Vols Making Huge Gains with Help of Strength & Conditioning Staff
Photo Credit To UT Media Relations

Vols Making Huge Gains with Help of Strength & Conditioning Staff

Via Rachel Gunia, UT Media Relations
Tennessee’s strength and conditioning staff does more than train student-athletes physically, they serve as mentors on and off the field.

The five-man staff consists of head strength and conditioning coach Craig Fitzgerald and assistant strength coaches A.J. ArtisMike FarrellByron Jerideau and Shaq Wilson. Together, they oversee the Volunteers’ performance and are involved in everything from academic support, to helping with recovery and treatment, to helping with nutrition. They’re available around the clock for student-athletes whether it be needing someone to talk to, strength and conditioning related or to be a hype man.

“When we’re on the road, we’re getting the guys to and from their rooms to the meals, getting them to the walkthroughs, getting them on the bus, charging them up,” Fitzgerald said. “At Auburn at 6:20 a.m. in the morning if you were in the hotel that day, you would have heard the strength staff going around waking each player up with a whistle and banging on the door and high-fiving them. Our players count on that and I think our strength staff, meaning our assistants, really deserve a lot of credit for motivating the players throughout a long season.”

UT’s assistants’ ability to motivate stems from their college playing experiences. The entire staff, including Fitzgerald, have all played and excelled in Division I football.

“I always tell the guys, ‘I’m just teaching you stuff that I wish I knew when I was in college,'” Jerideau said. “It’s things from nutrition to recovery to hydration to strength. It’s just a matter of understanding that I’ve been where they’ve been. The things that they’re going through right now, I’ve been through it when I was in college, so if they have questions, ask me and ask this staff because we understand what they’re going through and how their bodies are feeling and where their head is.”

Any way the staff can support the players, be available for them and help their performance, they try to do it.

“We all love mentoring our players and that’s really important for us,” Fitzgerald said. “That’s why I came back to college, left the NFL and that’s why I recruited this strength staff to be a part of this. I wanted these guys around the players. Obviously, for performance reasons and injury prevention there’s none better than these guys to do it, but more importantly is mentoring these players into being men.

“They’re coming here as young men. Their parents are handing them off to us and the football coaches and we’re taking them for a time. We want to leave them in a higher place than when they came because they’re going to be older and they’re going out into the real world. We want to make sure they’re ready to do that.”

That mentoring starts the second Tennessee’s student-athletes step on campus and the impact is evident.

“You see them develop, you see them grow,” Artis said. “We’ve only been here for 10 months but from month one to month 10, you see those guys who were missing classes, they’re not missing classes any more. There’s a growth and maturity as athletes and as a team. I feel like the team has gotten tighter as the whole staff has been here.”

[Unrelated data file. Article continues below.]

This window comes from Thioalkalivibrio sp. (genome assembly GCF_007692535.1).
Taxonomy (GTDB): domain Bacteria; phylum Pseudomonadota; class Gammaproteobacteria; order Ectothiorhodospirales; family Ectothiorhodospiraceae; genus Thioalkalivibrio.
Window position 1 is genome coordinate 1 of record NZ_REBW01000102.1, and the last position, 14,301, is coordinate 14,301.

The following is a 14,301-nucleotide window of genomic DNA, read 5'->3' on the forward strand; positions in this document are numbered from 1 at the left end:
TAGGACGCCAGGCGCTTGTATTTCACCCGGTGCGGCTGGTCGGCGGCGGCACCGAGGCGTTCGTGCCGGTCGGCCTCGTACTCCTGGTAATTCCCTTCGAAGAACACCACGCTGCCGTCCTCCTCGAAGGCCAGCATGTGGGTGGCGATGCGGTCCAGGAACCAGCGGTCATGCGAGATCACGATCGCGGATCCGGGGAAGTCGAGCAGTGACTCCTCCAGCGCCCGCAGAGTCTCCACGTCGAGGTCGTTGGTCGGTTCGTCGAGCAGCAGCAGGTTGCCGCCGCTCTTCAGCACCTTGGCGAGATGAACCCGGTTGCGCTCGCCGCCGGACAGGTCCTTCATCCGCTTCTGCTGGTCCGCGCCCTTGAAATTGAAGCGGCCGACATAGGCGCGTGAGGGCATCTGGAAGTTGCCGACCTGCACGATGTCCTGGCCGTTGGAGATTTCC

The team has also gotten stronger under Fitzgerald’s staff, continuing the training that was started back in January.

“So, off-season training was full activity,” Fitzgerald said. “It’s running. It’s conditioning. It’s agility and speed work. It’s specific position drills that we do and it’s the weight room. It’s really all inclusive.”

During the season when the coaches take over, the staff takes a step back from the running, movement pattern, agility and position work and focuses more on strength.

“We have to keep punching the clock in the weight room,” added Fitzgerald. “Really the key to success to being a strong football team is being strong at the end of the year. The strength staff really has to make sure the players are at their strongest point at the end of that 12-13 weeks so when they play those games at the end of the year, they can really make a difference as far as the outcome of the game. You want to be a team that makes small improvements every week. Over 12 weeks, that can add up to huge gains.”

Taking on the philosophy that each week is a knew season and that you need to attack that one week for that one game, keeps an edge for Tennessee’s players.

“You’re starting to see it build as we’re getting better and better each week,” Wilson said. “They’re understanding the process, they’re trusting it and they’re learning how to finish the right way.”

A key to that is how the workouts are built. Between power cleans, squats and bench presses, players are doing under hurdles, core, lower back and rotator cuff work in addition to other injury prevention training. The result is performance enhancement due to an increase in strength and power over time.

“It’s just the beginning of where we want them to go,” Farrell said. “We knew it was going to be a process. Just to see them face a challenge and then rise to the occasion is something that’s been fun to be around. There’s teams out there that I don’t think love football as much as our team loves football and aren’t willing to sacrifice like our team is. To see that and be a part of that is really all you can ask for as a coach.”

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